After the Fire of 1880
May 18, 1880
The May 27th Potter
County Journal listed all the businesses and property that were
destroyed as well as temporary relocations.
With such devastation, rebuilding had to begin immediately.
Businesses that had been burned out found temporary abodes around town and
businessmen began the process of cleaning up their lots in preparation to
rebuilding. The Journal faithfully published each relocation. However,
our forebears were a tough and decisive lot:
- On May 19th, the Town Council enacted Ordinance
54 which defined the fire limits of the business district and required
that all buildings inside the fire limit be built of brick or stone and
have roofs made of slate or tin.
- By Thursday, cleanup of burned-out lots was in full swing.
- By Friday, the 20th, the two insurance agents in town were paying claims
(try that today!).
- By May 27th, most of the burned out merchants had temporary homes and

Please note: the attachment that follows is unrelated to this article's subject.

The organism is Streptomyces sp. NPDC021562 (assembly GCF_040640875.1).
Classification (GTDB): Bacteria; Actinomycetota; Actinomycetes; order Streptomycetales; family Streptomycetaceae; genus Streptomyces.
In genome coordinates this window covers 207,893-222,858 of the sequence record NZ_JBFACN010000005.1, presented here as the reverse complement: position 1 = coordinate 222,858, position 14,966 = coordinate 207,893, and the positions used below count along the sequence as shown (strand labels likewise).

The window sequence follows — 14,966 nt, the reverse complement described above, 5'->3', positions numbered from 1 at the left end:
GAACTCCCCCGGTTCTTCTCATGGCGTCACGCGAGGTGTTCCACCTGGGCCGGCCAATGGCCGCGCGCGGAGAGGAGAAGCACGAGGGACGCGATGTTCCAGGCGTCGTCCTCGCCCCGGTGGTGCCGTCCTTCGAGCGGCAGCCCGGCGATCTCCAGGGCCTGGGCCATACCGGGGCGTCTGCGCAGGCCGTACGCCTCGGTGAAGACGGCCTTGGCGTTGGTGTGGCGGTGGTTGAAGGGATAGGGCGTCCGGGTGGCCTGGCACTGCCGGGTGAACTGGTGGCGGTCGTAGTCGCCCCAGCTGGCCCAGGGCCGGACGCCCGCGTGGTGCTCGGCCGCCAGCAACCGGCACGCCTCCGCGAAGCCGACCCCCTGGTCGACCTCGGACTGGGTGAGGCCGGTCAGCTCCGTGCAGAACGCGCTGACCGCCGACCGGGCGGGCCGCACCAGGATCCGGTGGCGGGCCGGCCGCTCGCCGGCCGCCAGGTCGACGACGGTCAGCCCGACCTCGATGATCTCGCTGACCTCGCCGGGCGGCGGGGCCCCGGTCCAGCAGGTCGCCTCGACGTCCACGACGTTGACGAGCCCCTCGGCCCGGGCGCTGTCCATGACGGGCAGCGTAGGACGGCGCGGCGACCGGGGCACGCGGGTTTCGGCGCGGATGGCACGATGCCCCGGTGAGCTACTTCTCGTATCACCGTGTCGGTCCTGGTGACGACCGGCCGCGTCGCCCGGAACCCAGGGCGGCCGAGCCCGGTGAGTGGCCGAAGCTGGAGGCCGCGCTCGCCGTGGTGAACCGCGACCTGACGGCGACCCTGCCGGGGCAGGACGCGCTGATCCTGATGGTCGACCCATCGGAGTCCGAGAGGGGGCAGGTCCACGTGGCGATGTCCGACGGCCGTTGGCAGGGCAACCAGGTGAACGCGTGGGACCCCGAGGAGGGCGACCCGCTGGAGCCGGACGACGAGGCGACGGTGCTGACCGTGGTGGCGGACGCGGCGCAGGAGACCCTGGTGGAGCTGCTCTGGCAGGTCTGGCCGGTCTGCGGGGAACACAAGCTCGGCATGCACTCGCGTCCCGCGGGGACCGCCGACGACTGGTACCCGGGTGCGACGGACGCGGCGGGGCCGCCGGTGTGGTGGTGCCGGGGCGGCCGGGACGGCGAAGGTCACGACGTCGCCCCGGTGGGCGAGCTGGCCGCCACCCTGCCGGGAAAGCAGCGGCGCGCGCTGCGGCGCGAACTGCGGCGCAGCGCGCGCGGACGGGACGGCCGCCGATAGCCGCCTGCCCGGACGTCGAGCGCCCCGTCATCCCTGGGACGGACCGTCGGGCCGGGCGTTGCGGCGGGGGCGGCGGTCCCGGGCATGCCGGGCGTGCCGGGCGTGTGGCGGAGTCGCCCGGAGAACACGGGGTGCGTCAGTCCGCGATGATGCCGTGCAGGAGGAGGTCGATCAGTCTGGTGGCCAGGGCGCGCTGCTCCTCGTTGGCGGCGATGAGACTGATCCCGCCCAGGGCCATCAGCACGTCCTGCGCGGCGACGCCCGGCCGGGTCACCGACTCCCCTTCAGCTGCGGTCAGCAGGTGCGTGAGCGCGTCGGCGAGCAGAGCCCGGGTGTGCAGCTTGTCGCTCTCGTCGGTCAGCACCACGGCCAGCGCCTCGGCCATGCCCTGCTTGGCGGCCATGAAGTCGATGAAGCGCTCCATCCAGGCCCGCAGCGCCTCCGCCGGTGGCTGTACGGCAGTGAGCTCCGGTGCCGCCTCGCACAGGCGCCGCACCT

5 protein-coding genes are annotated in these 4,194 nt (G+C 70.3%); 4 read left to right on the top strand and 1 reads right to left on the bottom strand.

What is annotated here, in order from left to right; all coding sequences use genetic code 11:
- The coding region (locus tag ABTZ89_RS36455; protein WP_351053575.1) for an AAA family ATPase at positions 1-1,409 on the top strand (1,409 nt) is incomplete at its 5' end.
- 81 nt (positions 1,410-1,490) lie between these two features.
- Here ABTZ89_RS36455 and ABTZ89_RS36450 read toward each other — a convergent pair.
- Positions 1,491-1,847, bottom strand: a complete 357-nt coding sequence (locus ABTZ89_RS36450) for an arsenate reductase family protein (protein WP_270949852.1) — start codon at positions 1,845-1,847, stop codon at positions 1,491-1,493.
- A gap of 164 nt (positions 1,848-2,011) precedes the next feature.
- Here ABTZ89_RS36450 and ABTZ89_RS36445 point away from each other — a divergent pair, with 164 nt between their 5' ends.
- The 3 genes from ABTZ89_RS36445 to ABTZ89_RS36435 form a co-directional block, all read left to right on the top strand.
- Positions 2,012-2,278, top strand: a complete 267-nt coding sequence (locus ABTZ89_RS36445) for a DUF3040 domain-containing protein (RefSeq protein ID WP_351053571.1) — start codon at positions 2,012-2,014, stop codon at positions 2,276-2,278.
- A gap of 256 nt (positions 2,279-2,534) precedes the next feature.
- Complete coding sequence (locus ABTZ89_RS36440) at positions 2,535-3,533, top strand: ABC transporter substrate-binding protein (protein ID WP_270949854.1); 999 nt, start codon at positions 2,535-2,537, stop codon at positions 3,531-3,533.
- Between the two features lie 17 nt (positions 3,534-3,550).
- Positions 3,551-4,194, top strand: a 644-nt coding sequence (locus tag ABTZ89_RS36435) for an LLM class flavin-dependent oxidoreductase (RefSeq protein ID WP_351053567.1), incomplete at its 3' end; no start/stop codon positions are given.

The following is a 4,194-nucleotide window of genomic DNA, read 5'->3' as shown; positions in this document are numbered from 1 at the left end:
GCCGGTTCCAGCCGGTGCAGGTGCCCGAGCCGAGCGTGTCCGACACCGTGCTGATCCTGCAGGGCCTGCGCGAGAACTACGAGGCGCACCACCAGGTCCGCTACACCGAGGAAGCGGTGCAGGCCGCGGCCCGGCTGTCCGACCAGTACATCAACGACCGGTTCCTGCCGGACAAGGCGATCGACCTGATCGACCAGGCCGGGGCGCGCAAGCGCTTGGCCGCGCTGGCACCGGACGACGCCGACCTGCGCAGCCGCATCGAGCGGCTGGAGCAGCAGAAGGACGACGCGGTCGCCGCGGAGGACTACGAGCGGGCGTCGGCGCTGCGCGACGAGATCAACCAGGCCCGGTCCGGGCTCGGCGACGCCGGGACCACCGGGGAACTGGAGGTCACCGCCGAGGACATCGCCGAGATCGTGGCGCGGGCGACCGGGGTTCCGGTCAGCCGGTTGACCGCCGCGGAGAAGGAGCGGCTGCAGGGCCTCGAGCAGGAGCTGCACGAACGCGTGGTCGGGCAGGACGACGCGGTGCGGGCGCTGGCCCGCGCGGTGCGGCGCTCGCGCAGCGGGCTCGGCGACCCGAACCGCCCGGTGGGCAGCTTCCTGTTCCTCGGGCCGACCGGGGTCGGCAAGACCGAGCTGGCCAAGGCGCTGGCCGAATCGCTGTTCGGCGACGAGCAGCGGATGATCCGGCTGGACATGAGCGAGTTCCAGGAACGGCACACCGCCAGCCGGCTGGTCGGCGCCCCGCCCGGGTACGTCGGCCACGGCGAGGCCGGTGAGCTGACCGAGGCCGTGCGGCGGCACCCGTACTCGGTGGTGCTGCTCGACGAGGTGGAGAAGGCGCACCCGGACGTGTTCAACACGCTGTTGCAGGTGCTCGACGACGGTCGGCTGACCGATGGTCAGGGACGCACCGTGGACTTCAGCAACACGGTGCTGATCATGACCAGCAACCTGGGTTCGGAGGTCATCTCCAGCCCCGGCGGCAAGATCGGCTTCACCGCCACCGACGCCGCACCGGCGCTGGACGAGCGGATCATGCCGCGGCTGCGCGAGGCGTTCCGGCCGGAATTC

the Journal published a list of where each merchant was located. A series
of small wooden temporary buildings was going up east of the jail to house
- By July 27th, a brickyard that could turn out 10,000 bricks a day was
running on Second street and another brickyard had been started just above
the first by William and Jesse Brine.
By December Main Street was beginning to assume the appearance we are familiar
with today: Victorian-style brick and stone buildings - at least two new brick
buildings had been completed. They belonged to M. S. Thompson and P. A. Stebbins.
The brick was homogeneous because it was all locally made.
If you have ever wondered why the downtown architecture is all
from the same period, it is because of this fire. The great fire transformed
Coudersport's business architecture from New England hodgpodge that it was
to the Victorian that it still is today.
Before the Fire
The Fire of 1880